Bypass could help revive west Crestview area
CRESTVIEW — Local businesswoman Ann Hakenson remembers when the commercial area of U.S. Highway 90, aka James Lee Boulevard, west of downtown was the happening place to be.
In the 1970s and '80s, the building that now houses Hakenson’s Sleep Tight furniture store was the site of a popular nightclub that for the latter part of its prime was known as Kee’s.
“It was pretty wild,” she said with a chuckle. “It was the only big nightclub in town.”
Before its life as a club, Hakenson’s store at 699 W. James Lee Blvd. in unincorporated Okaloosa County had for decades served as a popular restaurant with a hotel above it. Hakenson opened her store at the site about eight years ago.
While the types of businesses there have changed hands several times and nearby parcels have had establishments open and close over the years, a much bigger change for the main road just west of downtown Crestview is in the works.
It’s a change that Hakenson, other business operators and many people are looking forward to.
By 2024 or 2025, travelers in the area might see the completion of the roughly $200 million southwest Crestview bypass. Construction began late last year.
Paid for with federal, state and local funds, the four-lane bypass will extend west from State Road 85 across PJ Adams Parkway and then north to a new Interstate 10 interchange before connecting to U.S. 90 at its intersection with Enzor Road south of Old Bethel Road.
Project officials eventually plan for the southwest bypass to connect to northwest, northeast and southeast segments for an overall beltway that would encircle the Crestview area, reduce traffic congestion on SR 85 and provide more travel options.
The exact starting point of the northwest segment, the next part of the overall bypass that will be built, might not be known for quite some time, however.
The County Commission plans to consider, possibly in October, whether to approve hiring HDR Engineering Inc. of Pensacola to provide a feasibility study for that segment.
With the board’s approval and as part of a three-year contract, the firm would analyze various engineering, environmental and other factors to help determine which of three corridors would be the most suitable for the northwest bypass.
A Florida Department of Transportation grant of more than $750,000 will cover the bulk of the study’s $1.1 million cost. County funds will pay the rest.
Only on paper for now, each of the three corridors starts north of U.S. 90 and leads to the intersection of SR 85 and Airport Road. One of the corridors begins north of the highway’s intersection with Antioch Road, one starts at the highway’s intersection with Old Bethel Road and one is at U.S. 90 and Cayson Avenue.
But the corridors currently just represent “lines on a map in a very generic fashion” that could very well change in the end, said District 3 County Commissioner Nathan Boyles, whose district includes the area containing the southwest bypass.
While a cost-benefit analysis must be performed, the corridor that would run north along Old Bethel Road might be the best route from an environmental impact and direct alignment perspective, Boyles said.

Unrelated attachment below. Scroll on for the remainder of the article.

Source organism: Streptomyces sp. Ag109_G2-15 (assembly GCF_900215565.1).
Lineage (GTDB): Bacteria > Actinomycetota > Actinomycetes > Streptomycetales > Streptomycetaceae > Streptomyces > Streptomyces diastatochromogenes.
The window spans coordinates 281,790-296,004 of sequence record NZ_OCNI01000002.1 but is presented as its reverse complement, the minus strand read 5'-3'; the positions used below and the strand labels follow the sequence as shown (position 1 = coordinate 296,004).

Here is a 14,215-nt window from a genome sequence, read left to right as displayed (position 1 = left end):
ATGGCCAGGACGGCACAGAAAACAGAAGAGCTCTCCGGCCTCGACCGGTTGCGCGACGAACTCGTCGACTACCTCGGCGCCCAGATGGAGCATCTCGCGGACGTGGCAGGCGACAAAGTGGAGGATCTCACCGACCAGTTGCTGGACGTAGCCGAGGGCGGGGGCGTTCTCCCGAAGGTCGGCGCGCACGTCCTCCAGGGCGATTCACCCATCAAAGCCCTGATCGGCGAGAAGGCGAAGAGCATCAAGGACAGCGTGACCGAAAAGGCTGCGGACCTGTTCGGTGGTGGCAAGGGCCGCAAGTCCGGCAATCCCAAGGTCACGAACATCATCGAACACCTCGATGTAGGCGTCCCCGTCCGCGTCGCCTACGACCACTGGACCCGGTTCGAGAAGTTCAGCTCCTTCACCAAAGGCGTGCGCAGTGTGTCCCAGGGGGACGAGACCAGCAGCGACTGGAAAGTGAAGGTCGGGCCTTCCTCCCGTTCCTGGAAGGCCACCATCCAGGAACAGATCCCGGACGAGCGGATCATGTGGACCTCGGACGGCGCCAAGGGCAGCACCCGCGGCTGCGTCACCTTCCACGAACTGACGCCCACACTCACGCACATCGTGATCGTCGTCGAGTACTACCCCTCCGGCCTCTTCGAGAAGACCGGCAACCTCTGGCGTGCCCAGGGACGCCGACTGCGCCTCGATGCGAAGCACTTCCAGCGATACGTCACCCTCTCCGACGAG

He added, though, that the county does not have platted right of way along that route. That means a number of residential properties could be impacted by the eminent domain process to acquire needed right of way.
Before I-10 was built through Crestview in the 1960s, U.S. 90 served as the main route between Jacksonville and Texas, Boyles said.
“In 1955, there was no better place to be” for local businesses, he said.
Boyles said the completion of the southwest bypass will bring more travelers to U.S. 90 west of downtown, meaning more customers for existing stores and other businesses.
“It will mean substantial re-invigoration of that entire area,” he said. “It will be much easier to get to the interstate. Drive times will drop and that area will be much more accessible, and there will be a lot more redevelopment.”
Currently, that stretch of U.S. 90 “still has a lot to offer, but by the time people reach this part of town, they’re not really paying attention to what’s on the side of the street,” said Hakenson, who has sold mattresses and other furniture in the Crestview area for a total of about 18 years. “I would hope (the southwest and northwest bypass segments) would help my business. Maybe more people will see it and stop. There used to be no other mattress stores around here except for us.”
Blake Kunkle, a Crestview native and a salesman at Hall’s Motorsports Emerald Coast at 655 W. James Lee Blvd., also supports a resurrection of the western part of the old highway.
Like the Sleep Tight Furniture store next door, Hall’s Motorsports is just outside Crestview’s city limits. Kunkle said Hall’s has been in business for several years and plans to expand on an adjacent parcel that once contained a steakhouse and later a Mexican restaurant.
“It would be nice if more traffic could come through here,” he said.
More vehicles passing by might encourage new businesses to open and provide more jobs, Kunkle added.
“We’re always for improving the town. That’s what the people deserve.”